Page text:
Jeff Bezos’ Blue Origin accused of fostering ‘toxic’ workplace by current, former employees

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Employees accuse Blue Origin’s leadership of creating sexist work environments for female employees, ignoring safety and environmental concerns

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A group of 21 former and current Blue Origin employees have written an essay arguing Jeff Bezos’s aerospace company is “stuck in a toxic past.”

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The group, led by Alexandra Abrams, former Blue Origin head of employee communications, accuses the company’s leadership of creating a sexist work environment for female employees, suppressing internal feedback, and ignoring safety and environmental concerns.

He argues that workplace culture has “taken a toll on the mental health of many of those who made Blue Origin’s operations possible,” citing some employees who “fear the potential consequences of speaking out against the wealthiest person on the planet.” and others who have “experienced periods of suicidal thoughts after manipulating their passion for space in such a toxic environment.”

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“You can’t create a culture of safety and a culture of fear at the same time,” Abrams told “CBS Mornings” in an interview. “I’ve gotten away with it enough that I’m not so afraid that they shut me up anymore.”

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Essay, published on lioness, notes that workforce gender differences are common in the space industry, but they are “manifested in a particular brand of sexism” at Blue Origin.

Employees allege that a senior executive in Blue Origin CEO Bob Smith’s “loyal inner circle” was reported to Human Resources multiple times for sexual harassment. Instead of taking action against him, Smith “personally made him a member of the hiring committee to fill a senior HR role in 2019,” the essay claims.

Another former executive in charge of staff recruitment was accused of treating women often condescendingly and abusively, calling them “baby girl,” “baby doll,” or “sweetheart,” and inquiring about their dating lives. has gone. The employee, who reportedly had a “close personal relationship with Bezos,” was let go after physically groping a female subordinate.

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In addition, the group alleges that when employees, including some of Blue Origin’s engineers, spoke about security concerns, they were either forced or offered payment in exchange for signing more restrictive non-disclosure agreements.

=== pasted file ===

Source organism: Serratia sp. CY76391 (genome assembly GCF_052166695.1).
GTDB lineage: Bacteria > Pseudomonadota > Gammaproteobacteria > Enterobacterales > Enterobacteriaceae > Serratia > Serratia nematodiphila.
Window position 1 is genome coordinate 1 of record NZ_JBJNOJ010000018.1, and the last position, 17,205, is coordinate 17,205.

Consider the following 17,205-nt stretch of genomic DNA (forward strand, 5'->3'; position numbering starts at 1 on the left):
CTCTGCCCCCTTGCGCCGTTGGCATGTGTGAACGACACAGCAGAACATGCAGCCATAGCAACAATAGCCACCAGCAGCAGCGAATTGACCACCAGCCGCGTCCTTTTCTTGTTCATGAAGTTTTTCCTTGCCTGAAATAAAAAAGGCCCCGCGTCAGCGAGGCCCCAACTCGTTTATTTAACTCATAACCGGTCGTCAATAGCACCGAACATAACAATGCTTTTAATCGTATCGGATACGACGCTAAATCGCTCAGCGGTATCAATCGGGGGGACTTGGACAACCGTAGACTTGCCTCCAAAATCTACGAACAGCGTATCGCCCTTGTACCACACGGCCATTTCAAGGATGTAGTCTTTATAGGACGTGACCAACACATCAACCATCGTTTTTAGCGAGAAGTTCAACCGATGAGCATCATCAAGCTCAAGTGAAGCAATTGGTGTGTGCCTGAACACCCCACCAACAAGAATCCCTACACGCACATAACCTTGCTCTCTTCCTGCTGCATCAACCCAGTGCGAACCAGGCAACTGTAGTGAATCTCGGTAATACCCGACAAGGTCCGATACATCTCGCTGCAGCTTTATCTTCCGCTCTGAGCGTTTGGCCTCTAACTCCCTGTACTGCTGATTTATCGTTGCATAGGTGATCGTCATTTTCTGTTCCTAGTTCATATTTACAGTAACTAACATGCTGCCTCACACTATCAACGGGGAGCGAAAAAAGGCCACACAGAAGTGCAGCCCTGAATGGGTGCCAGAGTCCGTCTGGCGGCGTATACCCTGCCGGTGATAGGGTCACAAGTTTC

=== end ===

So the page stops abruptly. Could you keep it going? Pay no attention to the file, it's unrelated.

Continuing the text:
According to the essay, the Blue Origin leadership “demonstrated growing impatience” with New Shepard last year. The reduced flight schedule and routine reported the company’s goal to increase from a few flights per year to more than 40.

The staff wrote, “When Jeff Bezos flew to space this July, we didn’t share his enthusiasm. Instead, many of us watched with a sense of unease. Few of us looked to see it. couldn’t bear it.” “Competing with other billionaires – and ‘making progress for Jeff’ – seemed to take precedence over security concerns that would have slowed down the schedule.”

On top of claims of security and sexism, employees said that, despite Bezos’ eco-friendly initiatives, Blue Origin hasn’t made any concrete plans about how it will become carbon neutral or significantly reduce its environmental footprint. Instead, the essay states that the company ordered the machinery without considering its environmental impact and built a headquarters that “is not a LEED-certified building and was built on wetlands drained for construction.”

“We did not see sustainability, climate change or climate justice affecting Blue Origin’s decision-making process or company culture,” the employees said.

A spokesperson for Blue Origin told Granthshala Business that Abrams was “sacked for cause” in 2019 after “repeated warnings for issues involving federal export control rules.” In addition, he emphasized that the company has “no tolerance for discrimination or harassment of any kind.”

“We provide a variety of avenues, including a 24/7 anonymous hotline for employees, and will promptly investigate any new claims of misconduct,” the spokesperson said. Safety and environmental concerns were not addressed in the statement.

The allegations come as Blue Origin prepares for its next suborbital spaceflight on October 12.


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